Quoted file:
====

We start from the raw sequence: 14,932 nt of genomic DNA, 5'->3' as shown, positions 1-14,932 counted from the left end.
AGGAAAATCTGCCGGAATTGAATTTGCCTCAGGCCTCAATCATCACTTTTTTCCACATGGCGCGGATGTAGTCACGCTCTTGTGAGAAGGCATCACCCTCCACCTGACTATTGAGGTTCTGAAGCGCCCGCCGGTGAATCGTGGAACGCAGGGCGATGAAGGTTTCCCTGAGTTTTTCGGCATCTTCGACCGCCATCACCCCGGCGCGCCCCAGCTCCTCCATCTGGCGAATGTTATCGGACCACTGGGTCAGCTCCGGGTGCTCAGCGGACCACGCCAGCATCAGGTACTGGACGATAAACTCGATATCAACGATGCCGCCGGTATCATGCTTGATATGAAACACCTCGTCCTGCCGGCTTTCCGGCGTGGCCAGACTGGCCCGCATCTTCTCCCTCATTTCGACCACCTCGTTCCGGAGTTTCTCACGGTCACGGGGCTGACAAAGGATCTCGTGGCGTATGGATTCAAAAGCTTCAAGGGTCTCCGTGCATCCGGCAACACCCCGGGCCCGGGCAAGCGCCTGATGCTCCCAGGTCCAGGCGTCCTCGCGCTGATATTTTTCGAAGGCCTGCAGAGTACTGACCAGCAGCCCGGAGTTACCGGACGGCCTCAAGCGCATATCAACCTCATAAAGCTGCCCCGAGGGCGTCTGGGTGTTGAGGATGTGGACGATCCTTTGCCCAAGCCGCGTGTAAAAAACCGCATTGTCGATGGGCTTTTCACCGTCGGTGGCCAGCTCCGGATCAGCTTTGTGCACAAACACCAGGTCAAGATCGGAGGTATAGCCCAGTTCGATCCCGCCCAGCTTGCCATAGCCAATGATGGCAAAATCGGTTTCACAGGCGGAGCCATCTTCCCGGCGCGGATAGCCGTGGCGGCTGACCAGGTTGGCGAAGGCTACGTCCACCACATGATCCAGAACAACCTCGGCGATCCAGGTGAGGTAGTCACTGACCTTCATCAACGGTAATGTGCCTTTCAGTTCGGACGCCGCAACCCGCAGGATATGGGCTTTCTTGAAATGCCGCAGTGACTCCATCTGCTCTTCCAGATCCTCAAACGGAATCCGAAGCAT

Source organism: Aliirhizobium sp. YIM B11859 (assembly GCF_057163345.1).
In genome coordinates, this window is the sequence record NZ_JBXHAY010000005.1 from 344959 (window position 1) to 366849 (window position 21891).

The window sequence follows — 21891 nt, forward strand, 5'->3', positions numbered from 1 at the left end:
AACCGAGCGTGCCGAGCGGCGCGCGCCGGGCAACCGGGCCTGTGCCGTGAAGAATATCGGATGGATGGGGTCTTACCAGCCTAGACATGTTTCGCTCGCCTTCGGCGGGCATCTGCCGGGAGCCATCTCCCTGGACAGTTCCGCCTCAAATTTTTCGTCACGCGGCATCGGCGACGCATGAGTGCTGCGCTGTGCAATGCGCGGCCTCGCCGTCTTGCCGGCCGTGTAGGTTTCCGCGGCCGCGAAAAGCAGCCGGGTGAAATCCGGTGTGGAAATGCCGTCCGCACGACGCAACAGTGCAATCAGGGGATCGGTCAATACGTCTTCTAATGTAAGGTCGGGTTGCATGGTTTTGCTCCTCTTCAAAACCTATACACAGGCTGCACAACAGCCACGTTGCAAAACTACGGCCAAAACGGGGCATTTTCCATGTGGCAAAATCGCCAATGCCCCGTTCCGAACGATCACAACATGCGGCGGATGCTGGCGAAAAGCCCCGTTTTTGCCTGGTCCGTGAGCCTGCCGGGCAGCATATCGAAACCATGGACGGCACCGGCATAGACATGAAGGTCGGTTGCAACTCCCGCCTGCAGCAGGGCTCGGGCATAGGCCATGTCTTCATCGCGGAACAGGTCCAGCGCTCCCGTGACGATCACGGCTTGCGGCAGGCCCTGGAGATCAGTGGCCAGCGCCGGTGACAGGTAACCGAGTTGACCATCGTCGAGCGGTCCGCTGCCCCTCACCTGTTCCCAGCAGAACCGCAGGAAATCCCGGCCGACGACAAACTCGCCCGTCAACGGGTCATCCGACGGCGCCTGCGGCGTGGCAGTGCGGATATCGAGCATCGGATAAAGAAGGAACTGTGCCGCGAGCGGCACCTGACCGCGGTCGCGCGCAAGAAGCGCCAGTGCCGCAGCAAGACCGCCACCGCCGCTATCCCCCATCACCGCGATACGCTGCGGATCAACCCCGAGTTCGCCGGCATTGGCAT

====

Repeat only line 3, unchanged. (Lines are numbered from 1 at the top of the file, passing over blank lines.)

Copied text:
Source organism: Aliirhizobium sp. YIM B11859 (assembly GCF_057163345.1).